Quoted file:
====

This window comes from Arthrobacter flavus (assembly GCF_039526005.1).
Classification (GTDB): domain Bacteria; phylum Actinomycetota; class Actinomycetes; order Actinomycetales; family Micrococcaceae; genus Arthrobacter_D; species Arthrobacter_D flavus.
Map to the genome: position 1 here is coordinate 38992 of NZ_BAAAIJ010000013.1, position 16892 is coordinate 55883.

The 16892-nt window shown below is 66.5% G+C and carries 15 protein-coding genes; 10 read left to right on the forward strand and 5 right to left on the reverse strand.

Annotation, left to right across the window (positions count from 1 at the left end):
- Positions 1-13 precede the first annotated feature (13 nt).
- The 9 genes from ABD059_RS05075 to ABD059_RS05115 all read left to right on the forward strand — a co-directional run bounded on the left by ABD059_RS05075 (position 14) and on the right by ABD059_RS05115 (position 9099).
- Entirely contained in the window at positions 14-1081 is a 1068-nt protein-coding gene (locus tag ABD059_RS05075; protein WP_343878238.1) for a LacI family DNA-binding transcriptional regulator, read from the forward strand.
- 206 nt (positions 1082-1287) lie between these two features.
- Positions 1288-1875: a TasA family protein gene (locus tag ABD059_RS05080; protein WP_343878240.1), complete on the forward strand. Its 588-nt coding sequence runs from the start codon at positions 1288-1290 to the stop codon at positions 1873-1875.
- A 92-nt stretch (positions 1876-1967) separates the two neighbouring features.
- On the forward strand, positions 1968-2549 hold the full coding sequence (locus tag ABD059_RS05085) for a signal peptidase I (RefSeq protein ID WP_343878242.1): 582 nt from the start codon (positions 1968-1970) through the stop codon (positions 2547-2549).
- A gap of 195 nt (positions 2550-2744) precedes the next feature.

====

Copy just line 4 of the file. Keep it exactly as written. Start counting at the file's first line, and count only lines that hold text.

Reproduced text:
The 16892-nt window shown below is 66.5% G+C and carries 15 protein-coding genes; 10 read left to right on the forward strand and 5 right to left on the reverse strand.